Quality control is hard. Unlike other forms of persuasion (e.g., television, digital, mail), the message is out of your hands; canvassers have the final say about what gets communicated to voters. Activist volunteers and professional organizers engaged in canvassing generally have stronger views than the average voter. Thus, they may misunderstand voters’ worldviews. A few canvassing studies have demonstrated that it is possible to lose votes through canvasser-voter interactions. Message research, training, and quality control are crucial for a successful canvass.
On the message side, voter backlash can be mitigated through in-cycle testing, aka “experiment informed programs” (EIPs). Recent innovations have made canvass effects easier to measure, with fewer doors needed to be knocked. Focusing on voters who are likely to be responsive—who are best found via persuasion models developed from real-world canvass tests—will maximize program impact.
Effects have more time to decay. Since we have yet to find a persuasion tactic whose effect persists in noisy electoral environment, our usual advice (while keeping in mind that every campaign’s situation is unique) is to save resources for the end of the campaign season. However, such stockpiling is not possible with canvass, as training and scale require a slower build up. Thus, the effect of the early canvasses has more time to decay. Learning how to mitigate this decay is one of Analyst Institute’s top research priorities, and some of our partners are actively exploring opportunities to improve.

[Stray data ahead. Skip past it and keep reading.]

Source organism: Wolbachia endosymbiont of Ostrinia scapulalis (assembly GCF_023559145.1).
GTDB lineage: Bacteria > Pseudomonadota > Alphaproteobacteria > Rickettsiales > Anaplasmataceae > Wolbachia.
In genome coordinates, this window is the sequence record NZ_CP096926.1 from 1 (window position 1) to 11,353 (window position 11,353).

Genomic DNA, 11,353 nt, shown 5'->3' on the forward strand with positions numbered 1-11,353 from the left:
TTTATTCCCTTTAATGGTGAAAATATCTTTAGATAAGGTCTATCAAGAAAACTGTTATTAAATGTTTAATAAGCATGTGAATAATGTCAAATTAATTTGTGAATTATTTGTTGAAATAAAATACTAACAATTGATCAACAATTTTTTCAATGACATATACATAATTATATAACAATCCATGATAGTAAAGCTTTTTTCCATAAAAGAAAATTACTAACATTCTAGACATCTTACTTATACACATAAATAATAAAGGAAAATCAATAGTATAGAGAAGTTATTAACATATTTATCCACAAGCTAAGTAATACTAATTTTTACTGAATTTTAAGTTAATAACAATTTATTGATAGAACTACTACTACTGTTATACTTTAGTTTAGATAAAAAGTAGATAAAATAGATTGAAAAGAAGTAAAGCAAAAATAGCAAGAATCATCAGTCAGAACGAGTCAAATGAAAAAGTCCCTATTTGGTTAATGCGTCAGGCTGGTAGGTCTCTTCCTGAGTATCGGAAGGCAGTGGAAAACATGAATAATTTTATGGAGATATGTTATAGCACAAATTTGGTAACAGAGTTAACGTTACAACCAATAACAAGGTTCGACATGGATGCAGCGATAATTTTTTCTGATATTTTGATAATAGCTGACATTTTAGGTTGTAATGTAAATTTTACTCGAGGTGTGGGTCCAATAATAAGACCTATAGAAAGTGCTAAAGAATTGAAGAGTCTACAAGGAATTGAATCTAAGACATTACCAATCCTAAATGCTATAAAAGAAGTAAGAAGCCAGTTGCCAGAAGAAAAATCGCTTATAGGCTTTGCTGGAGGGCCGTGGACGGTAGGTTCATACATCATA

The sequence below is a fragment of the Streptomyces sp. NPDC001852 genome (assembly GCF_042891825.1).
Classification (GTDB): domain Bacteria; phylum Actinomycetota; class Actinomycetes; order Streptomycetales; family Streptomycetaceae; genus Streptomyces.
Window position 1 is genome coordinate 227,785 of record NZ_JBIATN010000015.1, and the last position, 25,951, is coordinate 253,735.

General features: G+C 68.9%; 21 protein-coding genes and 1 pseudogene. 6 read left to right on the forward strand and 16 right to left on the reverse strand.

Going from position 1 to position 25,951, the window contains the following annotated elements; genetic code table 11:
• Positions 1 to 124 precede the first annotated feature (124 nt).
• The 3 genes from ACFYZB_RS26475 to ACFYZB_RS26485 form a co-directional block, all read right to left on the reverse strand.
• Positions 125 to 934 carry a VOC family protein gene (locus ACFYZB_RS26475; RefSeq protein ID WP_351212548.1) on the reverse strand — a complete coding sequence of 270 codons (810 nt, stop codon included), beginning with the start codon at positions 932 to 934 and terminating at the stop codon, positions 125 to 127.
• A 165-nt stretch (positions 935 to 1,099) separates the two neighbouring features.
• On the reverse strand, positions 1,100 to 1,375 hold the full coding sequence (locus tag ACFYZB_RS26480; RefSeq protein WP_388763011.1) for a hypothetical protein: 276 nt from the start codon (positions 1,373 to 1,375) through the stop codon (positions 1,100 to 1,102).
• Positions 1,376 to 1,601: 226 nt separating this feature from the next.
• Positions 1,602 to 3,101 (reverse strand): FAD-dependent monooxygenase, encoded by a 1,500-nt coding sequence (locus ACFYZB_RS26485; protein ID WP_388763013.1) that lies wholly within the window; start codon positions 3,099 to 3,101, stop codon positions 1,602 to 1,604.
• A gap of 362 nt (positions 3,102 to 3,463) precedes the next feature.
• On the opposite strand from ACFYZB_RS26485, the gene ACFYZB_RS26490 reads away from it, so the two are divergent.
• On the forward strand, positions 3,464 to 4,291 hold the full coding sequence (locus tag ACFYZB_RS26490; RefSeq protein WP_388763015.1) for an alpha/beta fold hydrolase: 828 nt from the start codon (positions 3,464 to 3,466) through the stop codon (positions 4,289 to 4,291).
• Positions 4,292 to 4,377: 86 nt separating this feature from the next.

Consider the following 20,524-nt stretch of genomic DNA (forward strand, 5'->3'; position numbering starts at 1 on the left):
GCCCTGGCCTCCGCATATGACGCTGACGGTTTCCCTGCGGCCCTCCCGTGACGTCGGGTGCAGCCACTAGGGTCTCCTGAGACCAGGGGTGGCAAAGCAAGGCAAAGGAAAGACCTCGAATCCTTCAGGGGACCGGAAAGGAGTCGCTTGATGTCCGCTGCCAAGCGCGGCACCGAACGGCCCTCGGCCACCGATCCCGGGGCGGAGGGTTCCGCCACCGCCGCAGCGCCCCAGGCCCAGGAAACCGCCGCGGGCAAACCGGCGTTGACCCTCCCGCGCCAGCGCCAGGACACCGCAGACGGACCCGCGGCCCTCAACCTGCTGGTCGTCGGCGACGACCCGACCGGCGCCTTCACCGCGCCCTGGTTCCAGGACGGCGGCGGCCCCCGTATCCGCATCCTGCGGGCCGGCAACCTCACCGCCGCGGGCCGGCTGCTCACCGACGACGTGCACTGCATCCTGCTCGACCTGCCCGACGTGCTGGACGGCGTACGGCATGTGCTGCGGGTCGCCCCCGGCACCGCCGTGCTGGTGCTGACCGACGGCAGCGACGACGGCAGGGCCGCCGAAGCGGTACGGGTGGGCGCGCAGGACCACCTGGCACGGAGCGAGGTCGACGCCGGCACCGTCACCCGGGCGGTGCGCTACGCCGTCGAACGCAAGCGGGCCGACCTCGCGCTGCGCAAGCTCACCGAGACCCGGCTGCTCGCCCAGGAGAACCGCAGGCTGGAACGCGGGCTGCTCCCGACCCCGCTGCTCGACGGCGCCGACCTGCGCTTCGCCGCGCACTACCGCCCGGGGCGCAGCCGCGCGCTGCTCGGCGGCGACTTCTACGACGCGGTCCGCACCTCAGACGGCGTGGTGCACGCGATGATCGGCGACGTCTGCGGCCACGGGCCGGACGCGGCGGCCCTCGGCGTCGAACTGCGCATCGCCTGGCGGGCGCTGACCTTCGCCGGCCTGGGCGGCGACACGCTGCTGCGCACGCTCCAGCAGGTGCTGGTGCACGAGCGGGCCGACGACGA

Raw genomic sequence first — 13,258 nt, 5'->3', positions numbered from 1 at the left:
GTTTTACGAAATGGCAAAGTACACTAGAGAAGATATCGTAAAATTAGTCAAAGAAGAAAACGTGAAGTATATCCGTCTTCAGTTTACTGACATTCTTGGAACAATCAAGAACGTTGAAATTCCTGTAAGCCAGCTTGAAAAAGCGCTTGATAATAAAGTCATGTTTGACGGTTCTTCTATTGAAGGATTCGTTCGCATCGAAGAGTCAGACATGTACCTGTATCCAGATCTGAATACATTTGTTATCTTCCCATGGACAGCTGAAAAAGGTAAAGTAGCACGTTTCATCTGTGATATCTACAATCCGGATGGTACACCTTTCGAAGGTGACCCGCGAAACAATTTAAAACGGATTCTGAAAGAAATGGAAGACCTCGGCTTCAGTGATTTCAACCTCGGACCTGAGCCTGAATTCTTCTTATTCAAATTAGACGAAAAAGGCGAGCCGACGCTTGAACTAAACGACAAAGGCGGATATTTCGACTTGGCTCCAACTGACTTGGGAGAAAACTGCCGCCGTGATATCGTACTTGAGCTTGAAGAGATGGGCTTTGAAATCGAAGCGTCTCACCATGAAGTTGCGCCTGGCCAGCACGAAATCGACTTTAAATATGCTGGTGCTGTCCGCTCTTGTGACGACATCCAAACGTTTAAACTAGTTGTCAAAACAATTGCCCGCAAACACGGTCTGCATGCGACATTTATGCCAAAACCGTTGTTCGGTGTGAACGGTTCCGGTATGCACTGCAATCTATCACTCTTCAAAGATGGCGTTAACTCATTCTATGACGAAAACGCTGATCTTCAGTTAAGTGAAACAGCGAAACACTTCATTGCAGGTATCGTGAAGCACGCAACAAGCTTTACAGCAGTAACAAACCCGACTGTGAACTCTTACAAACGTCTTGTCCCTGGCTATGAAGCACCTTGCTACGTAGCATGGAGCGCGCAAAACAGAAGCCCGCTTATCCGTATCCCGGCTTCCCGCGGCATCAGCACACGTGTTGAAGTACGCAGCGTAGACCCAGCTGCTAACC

Canvassing is one of the few times (if not the only time) during a campaign when voters will speak face-to-face with a candidate or representative of her campaign. Organizations should take advantage of this opportunity by both listening to voters and trying to earn their support. Campaign volunteerism is likely to reach new heights this year, providing a fantastic opportunity to engage with the electorate. Campaigns would be smart to think about how testing, training, and monitoring can maximize the electoral impact of this groundswell of enthusiasm.
A caveat we’ll add at the end of every digest in this series: it’s important to tailor your spending to your particular district, candidate, electorate and campaign. Different voters will be accessible through different modes and it’s important to strike a balance. We hope this series helps you fine-tune your strategy. And remember to test and create excellent content!
Special thanks to Jesse Ferguson for inspiring this series. We also appreciate Dave Fleischer, Matt Morrison, Clay Schroers, David Broockman, and Joshua Kalla for their comments. And these “Cases” couldn’t be made without progressive groups running experiments and sharing the results. Thank you!